Celebrating Accessibility Awards
The City of Kingston, in partnership with the Municipal Accessibility Advisory Committee (MAAC), created the Celebrating Accessibility Award in 2011 to recognize a person, group or organization that has made or is making a significant contribution beyond legislated requirements, towards improving access for persons with disabilities in Kingston.
- Eligible nominees for a Kingston Celebrating Accessibility Award are: Kingston residents, organizations, or businesses, who have had a positive impact on accessibility in Kingston.
- Nominees whose paid employment or educational requirements include an accessibility component are not eligible for the award unless they demonstrate exceptional accomplishment.
- The achievement should reflect a nominee's positive impact on accessibility in the past three years (2014 to 2016).
- The selection of awards will be based on the information submitted with the nomination form. When submitting the nomination, nominators can submit additional information including letters of support, testimonials, pictures, drawings, etc.
- Incomplete and/or late nominations will be accepted at the sole discretion of the committee.
A teacher or other individual who demonstrates enthusiasm, innovation and commitment in creating an accessible learning environment.
An organization, business and/or individual who demonstrates flexible and respectful integration of people with disabilities into their workforce.
An organization, business and/or individual who creates welcoming and inclusive recreational opportunities for everyone by eliminating barriers to participation.
An organization, business and/or individual who are leaders in providing exceptional customer service to people with disabilities.
A building, interior, or outdoor space purposely designed, modified or renovated to eliminate barriers and/or enhance access for people with disabilities.
A volunteer who makes significant contribution to improving access and community involvement for people with disabilities.
A youth, 25 years or younger, who makes an outstanding contribution to increase the active engagement and participation of people with disabilities.
Activities, achievements and projects that are not captured in the above categories.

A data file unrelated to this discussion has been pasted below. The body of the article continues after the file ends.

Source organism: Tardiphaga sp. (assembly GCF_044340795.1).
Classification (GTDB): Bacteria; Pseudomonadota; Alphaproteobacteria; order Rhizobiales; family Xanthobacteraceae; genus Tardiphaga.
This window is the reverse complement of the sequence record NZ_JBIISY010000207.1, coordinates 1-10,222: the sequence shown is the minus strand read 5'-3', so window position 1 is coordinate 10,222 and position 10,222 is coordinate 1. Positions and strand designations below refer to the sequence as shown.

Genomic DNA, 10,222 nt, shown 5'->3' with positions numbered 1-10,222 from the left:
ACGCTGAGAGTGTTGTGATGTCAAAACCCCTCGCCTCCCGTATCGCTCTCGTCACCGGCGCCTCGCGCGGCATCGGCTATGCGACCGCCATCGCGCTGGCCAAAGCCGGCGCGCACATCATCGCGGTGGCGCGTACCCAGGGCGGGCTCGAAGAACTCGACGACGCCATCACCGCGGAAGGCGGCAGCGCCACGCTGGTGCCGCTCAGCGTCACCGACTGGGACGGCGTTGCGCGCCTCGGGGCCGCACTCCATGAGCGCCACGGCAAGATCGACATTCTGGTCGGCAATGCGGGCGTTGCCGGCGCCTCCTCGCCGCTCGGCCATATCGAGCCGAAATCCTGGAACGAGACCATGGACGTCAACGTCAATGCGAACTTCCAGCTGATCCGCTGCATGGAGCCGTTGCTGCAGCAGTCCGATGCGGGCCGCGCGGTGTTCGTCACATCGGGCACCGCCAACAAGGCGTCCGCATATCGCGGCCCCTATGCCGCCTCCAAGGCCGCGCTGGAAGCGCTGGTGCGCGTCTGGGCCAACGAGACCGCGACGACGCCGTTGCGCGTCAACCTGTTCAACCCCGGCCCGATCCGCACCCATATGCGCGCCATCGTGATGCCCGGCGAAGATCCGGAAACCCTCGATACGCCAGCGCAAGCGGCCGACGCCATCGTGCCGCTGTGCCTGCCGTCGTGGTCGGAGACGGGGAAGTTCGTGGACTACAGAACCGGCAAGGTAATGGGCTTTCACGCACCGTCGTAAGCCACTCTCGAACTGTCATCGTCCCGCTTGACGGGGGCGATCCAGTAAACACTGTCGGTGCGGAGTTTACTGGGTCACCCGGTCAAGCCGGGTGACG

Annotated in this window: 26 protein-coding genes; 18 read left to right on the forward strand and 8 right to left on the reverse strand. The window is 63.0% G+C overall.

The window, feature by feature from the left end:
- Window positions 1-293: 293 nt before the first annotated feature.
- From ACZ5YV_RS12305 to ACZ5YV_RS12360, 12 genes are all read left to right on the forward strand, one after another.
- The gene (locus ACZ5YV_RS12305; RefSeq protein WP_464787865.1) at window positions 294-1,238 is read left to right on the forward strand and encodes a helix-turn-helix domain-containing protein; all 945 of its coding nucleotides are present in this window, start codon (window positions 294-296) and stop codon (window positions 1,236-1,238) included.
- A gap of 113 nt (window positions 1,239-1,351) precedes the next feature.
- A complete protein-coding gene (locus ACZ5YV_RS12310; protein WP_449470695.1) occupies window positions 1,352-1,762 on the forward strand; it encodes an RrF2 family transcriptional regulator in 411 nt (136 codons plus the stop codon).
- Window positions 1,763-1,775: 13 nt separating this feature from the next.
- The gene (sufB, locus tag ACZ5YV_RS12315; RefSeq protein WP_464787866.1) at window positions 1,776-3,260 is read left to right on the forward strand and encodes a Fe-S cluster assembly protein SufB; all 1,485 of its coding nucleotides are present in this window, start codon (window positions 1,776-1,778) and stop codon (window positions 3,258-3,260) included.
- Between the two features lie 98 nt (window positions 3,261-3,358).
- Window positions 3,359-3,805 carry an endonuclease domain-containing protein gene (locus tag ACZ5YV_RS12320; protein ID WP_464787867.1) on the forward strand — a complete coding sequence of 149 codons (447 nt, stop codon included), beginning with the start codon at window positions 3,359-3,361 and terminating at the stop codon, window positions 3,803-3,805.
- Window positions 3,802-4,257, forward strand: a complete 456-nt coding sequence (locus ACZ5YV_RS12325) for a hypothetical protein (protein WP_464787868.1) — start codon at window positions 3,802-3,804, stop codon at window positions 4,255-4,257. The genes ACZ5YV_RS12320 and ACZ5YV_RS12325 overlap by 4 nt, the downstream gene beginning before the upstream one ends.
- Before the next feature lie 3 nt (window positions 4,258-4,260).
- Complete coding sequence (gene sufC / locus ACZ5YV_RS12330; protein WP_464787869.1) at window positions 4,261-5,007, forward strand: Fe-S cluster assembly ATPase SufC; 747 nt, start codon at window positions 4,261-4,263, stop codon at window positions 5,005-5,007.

The award's selection committee chooses the finalist from amongst the nominations received. The selection committee is comprised of four members of the City's Municipal Accessibility Advisory Committee (MAAC). All selection committee deliberations will remain confidential and decisions are final. The judging of nominated projects takes place in November and the awards ceremony will be held on Thursday, Nov. 30 at City Hall in Memorial Hall. Further details will be posted in late October.
The selection committee will consider the following factors:
- The degree to which the initiative demonstrates innovation and creativity in preventing, identifying and removing barriers to accessibility
- The degree to which the initiative enhances accessibility for persons with disabilities
- The degree to which the initiative improves the quality of life for persons with disabilities
- The impact the initiative has on developing and delivering interesting and effective awareness about disability and accessibility issues
- Kingston Community Health Centres, 263 Weller Ave. and 115 Barrack St.
- Kimberly Sutherland Mills, Kingston Frontenac Public Library
- James McNutt, GoPro Camera Journey Sequence Video #1
- Dolphin Digital Technologies Inc., Disabilities Mentoring Day
- J. E. Agnew Food Services Ltd. (Tim Hortons)
- KAMHA Special Needs Hockey, Rob Chapman
- Kingston Yacht Club, Able Sail Kingston
- Peter Rose and Seniors Association Kingston, carpenter volunteers
- Tara McCallan, Happy Soul Project
MusicMates is a not-for-profit organization dedicated to creating social opportunities for children, youth and adults through the use of music.
The Director, Shera Lumsden has seen the difference music makes in the emotional, physical and social development of children, youth and adults with special needs. Programming is designed to encourage social skills and create friendships. Programs offer children, youth and adults the opportunity to make friends, learn sign language, and practice important social skills, all through the use of music!
The 2014 winner of this award was Kingston 4 Paws Service Dogs. Kingston 4 Paws Service Dogs is a unique not-for-profit service which, trains dogs for people with a range of disabilities including autism, seizures, post-traumatic stress disorder, mobility challenges and other challenges. In addition to assisting their owners in their daily lives, the dogs also enhance public awareness of disabilities when they are out in the community with their owners.
The 2013 recipient of the award was Providence Care for their ABI System Navigator Service which assists people with acquired brain injuries in finding and accessing education and health services
The 2012 recipient of the award was H'art School. H'art School was nominated for "The Box," a fully accessible, mixed-ability performing arts studio and presentation space. H'art School, 237 Wellington St., is a non-profit, charitable organization helping adults with intellectual disabilities reach their highest potential through arts and education.
In the inaugural year of the award, 2011, personal trainer Dawn Campbell, owner of allAbilities Fitness, received the award. Campbell used her education in Disability Studies to inform her role as a fitness advocate for people with disabilities.